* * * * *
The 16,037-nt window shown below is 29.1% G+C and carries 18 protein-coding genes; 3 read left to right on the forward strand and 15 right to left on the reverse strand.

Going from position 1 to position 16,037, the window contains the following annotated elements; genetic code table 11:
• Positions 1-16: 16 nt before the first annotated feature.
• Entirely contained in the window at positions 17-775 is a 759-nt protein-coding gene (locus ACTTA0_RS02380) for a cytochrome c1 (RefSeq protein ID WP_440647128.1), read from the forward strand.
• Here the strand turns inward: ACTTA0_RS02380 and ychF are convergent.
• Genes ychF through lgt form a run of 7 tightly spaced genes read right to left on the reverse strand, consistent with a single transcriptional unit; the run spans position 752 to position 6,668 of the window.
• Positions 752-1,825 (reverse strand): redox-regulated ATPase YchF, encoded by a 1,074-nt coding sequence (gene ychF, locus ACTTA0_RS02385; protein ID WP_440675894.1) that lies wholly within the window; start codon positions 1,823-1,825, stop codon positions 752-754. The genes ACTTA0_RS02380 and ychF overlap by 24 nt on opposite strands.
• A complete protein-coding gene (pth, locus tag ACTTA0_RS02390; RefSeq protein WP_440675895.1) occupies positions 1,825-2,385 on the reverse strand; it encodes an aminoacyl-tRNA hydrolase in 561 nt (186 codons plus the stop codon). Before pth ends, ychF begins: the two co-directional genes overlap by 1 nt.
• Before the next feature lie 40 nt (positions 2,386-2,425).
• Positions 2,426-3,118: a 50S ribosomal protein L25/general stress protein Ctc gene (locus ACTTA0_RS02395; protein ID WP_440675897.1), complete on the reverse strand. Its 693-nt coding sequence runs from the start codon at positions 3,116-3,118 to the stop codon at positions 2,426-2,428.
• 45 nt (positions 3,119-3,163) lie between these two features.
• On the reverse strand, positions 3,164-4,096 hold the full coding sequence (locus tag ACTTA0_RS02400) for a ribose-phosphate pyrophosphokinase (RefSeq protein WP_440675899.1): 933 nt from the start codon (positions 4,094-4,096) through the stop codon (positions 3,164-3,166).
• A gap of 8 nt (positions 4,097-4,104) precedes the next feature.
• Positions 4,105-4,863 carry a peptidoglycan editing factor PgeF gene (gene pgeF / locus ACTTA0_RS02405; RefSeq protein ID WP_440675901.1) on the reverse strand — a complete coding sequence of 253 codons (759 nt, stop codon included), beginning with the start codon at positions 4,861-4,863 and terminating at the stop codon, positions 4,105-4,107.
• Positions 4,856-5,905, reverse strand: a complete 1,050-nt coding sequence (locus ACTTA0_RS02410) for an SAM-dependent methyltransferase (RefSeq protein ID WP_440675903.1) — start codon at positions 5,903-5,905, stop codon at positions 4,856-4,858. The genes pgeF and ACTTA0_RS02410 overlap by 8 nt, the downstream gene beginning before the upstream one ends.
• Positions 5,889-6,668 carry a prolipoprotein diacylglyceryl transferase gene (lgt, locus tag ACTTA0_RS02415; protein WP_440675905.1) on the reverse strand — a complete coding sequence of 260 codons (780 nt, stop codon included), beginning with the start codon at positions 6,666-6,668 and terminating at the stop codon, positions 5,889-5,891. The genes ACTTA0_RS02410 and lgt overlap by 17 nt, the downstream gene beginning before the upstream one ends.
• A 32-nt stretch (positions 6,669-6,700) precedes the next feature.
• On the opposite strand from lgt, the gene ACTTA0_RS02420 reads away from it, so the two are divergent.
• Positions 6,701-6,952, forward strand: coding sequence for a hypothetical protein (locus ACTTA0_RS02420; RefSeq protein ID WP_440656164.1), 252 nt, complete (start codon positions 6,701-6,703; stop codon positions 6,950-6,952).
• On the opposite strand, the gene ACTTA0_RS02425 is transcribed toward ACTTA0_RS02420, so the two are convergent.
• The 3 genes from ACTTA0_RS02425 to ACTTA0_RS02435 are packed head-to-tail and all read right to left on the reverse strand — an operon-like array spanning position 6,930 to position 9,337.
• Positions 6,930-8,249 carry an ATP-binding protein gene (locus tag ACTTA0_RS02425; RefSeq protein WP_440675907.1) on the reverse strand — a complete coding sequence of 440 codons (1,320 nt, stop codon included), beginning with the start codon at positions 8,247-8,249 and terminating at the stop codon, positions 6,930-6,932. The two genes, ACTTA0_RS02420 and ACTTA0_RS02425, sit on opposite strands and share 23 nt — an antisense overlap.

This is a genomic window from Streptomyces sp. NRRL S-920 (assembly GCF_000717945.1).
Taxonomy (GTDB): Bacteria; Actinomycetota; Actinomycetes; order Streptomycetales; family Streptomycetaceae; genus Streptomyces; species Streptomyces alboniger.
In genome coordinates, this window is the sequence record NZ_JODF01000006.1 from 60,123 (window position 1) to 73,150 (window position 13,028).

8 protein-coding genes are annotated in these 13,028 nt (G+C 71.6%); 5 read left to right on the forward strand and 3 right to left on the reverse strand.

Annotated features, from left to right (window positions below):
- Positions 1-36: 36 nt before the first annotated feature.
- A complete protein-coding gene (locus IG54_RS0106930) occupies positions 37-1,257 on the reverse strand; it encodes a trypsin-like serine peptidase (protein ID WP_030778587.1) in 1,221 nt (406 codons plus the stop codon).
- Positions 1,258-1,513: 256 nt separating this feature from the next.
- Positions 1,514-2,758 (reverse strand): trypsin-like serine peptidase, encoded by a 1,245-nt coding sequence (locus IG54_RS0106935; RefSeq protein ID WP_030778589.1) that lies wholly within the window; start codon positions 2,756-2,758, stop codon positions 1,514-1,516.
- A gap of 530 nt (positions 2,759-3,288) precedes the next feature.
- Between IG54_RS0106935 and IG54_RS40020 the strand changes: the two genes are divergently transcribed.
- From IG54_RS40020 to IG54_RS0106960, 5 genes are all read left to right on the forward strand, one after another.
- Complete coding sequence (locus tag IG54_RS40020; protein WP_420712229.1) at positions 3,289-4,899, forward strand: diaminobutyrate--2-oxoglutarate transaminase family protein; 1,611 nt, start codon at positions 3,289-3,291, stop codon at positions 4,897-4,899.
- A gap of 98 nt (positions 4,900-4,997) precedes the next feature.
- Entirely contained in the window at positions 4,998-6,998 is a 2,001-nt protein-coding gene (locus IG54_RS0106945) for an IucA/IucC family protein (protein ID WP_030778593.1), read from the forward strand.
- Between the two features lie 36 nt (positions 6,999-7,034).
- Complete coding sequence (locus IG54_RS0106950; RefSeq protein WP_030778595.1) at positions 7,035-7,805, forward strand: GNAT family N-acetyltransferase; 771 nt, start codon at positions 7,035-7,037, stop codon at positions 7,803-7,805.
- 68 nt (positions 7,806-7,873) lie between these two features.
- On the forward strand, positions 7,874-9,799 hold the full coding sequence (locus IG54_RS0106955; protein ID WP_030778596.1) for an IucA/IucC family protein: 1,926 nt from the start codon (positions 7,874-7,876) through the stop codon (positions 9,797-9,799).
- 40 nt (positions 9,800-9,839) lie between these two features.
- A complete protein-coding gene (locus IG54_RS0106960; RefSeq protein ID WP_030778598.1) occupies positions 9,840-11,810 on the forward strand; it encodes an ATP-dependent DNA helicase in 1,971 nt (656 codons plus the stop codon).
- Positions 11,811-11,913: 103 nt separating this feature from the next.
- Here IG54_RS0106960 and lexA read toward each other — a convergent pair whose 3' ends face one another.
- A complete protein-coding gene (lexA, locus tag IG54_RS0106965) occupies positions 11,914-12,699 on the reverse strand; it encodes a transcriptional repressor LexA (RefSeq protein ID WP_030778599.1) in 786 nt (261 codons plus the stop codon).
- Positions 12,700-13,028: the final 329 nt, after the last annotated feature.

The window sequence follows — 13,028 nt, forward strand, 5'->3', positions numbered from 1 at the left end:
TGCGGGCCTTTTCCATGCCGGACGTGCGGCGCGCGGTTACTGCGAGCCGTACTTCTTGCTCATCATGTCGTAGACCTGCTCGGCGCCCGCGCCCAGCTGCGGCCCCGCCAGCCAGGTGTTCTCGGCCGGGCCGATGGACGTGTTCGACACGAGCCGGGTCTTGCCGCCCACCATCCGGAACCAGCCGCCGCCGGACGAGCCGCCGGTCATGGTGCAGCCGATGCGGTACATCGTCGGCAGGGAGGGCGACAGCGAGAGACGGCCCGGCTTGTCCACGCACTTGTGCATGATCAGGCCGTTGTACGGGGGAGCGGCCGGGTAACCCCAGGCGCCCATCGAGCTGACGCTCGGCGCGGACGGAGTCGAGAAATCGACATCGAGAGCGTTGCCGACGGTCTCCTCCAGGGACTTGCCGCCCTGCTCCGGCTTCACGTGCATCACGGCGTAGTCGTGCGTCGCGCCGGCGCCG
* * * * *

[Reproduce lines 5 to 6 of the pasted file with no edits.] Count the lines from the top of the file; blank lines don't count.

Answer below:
• Here the strand turns inward: ACTTA0_RS02380 and ychF are convergent.
• Genes ychF through lgt form a run of 7 tightly spaced genes read right to left on the reverse strand, consistent with a single transcriptional unit; the run spans position 752 to position 6,668 of the window.